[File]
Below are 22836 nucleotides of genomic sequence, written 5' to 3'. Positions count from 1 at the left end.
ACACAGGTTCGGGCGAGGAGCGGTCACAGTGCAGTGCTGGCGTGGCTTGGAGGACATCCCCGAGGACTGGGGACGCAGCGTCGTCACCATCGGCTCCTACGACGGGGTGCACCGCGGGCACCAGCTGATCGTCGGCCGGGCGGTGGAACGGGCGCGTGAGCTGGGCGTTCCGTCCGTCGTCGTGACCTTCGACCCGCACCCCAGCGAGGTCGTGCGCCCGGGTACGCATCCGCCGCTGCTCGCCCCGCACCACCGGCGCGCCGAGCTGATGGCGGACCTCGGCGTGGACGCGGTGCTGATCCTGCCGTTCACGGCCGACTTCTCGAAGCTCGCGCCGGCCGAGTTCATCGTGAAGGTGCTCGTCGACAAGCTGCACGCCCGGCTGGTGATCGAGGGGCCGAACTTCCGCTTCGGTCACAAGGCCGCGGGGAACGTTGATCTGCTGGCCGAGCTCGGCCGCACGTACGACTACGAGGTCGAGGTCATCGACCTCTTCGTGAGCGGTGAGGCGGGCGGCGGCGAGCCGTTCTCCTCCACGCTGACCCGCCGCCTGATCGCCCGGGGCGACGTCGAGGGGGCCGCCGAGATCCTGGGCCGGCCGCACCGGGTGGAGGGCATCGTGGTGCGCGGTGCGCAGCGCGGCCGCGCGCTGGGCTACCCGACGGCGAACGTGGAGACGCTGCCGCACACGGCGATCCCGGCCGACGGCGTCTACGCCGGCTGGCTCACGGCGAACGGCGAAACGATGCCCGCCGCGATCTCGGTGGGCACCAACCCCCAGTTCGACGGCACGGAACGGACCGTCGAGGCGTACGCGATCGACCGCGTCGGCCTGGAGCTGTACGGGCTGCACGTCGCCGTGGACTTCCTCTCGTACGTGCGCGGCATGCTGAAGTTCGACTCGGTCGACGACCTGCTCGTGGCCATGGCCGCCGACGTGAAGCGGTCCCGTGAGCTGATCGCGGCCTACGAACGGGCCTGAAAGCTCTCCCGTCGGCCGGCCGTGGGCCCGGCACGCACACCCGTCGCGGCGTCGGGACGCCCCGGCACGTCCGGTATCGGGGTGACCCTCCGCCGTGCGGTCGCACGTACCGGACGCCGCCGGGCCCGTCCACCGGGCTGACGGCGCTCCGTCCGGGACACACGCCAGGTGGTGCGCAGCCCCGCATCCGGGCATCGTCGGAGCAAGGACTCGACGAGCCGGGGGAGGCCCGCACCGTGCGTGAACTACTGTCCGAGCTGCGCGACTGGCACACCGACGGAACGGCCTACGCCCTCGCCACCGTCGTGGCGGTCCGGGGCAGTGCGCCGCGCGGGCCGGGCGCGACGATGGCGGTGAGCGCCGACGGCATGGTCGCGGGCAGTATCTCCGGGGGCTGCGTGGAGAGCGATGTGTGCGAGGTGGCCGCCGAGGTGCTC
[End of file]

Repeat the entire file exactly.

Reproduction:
Below are 22836 nucleotides of genomic sequence, written 5' to 3'. Positions count from 1 at the left end.
ACACAGGTTCGGGCGAGGAGCGGTCACAGTGCAGTGCTGGCGTGGCTTGGAGGACATCCCCGAGGACTGGGGACGCAGCGTCGTCACCATCGGCTCCTACGACGGGGTGCACCGCGGGCACCAGCTGATCGTCGGCCGGGCGGTGGAACGGGCGCGTGAGCTGGGCGTTCCGTCCGTCGTCGTGACCTTCGACCCGCACCCCAGCGAGGTCGTGCGCCCGGGTACGCATCCGCCGCTGCTCGCCCCGCACCACCGGCGCGCCGAGCTGATGGCGGACCTCGGCGTGGACGCGGTGCTGATCCTGCCGTTCACGGCCGACTTCTCGAAGCTCGCGCCGGCCGAGTTCATCGTGAAGGTGCTCGTCGACAAGCTGCACGCCCGGCTGGTGATCGAGGGGCCGAACTTCCGCTTCGGTCACAAGGCCGCGGGGAACGTTGATCTGCTGGCCGAGCTCGGCCGCACGTACGACTACGAGGTCGAGGTCATCGACCTCTTCGTGAGCGGTGAGGCGGGCGGCGGCGAGCCGTTCTCCTCCACGCTGACCCGCCGCCTGATCGCCCGGGGCGACGTCGAGGGGGCCGCCGAGATCCTGGGCCGGCCGCACCGGGTGGAGGGCATCGTGGTGCGCGGTGCGCAGCGCGGCCGCGCGCTGGGCTACCCGACGGCGAACGTGGAGACGCTGCCGCACACGGCGATCCCGGCCGACGGCGTCTACGCCGGCTGGCTCACGGCGAACGGCGAAACGATGCCCGCCGCGATCTCGGTGGGCACCAACCCCCAGTTCGACGGCACGGAACGGACCGTCGAGGCGTACGCGATCGACCGCGTCGGCCTGGAGCTGTACGGGCTGCACGTCGCCGTGGACTTCCTCTCGTACGTGCGCGGCATGCTGAAGTTCGACTCGGTCGACGACCTGCTCGTGGCCATGGCCGCCGACGTGAAGCGGTCCCGTGAGCTGATCGCGGCCTACGAACGGGCCTGAAAGCTCTCCCGTCGGCCGGCCGTGGGCCCGGCACGCACACCCGTCGCGGCGTCGGGACGCCCCGGCACGTCCGGTATCGGGGTGACCCTCCGCCGTGCGGTCGCACGTACCGGACGCCGCCGGGCCCGTCCACCGGGCTGACGGCGCTCCGTCCGGGACACACGCCAGGTGGTGCGCAGCCCCGCATCCGGGCATCGTCGGAGCAAGGACTCGACGAGCCGGGGGAGGCCCGCACCGTGCGTGAACTACTGTCCGAGCTGCGCGACTGGCACACCGACGGAACGGCCTACGCCCTCGCCACCGTCGTGGCGGTCCGGGGCAGTGCGCCGCGCGGGCCGGGCGCGACGATGGCGGTGAGCGCCGACGGCATGGTCGCGGGCAGTATCTCCGGGGGCTGCGTGGAGAGCGATGTGTGCGAGGTGGCCGCCGAGGTGCTC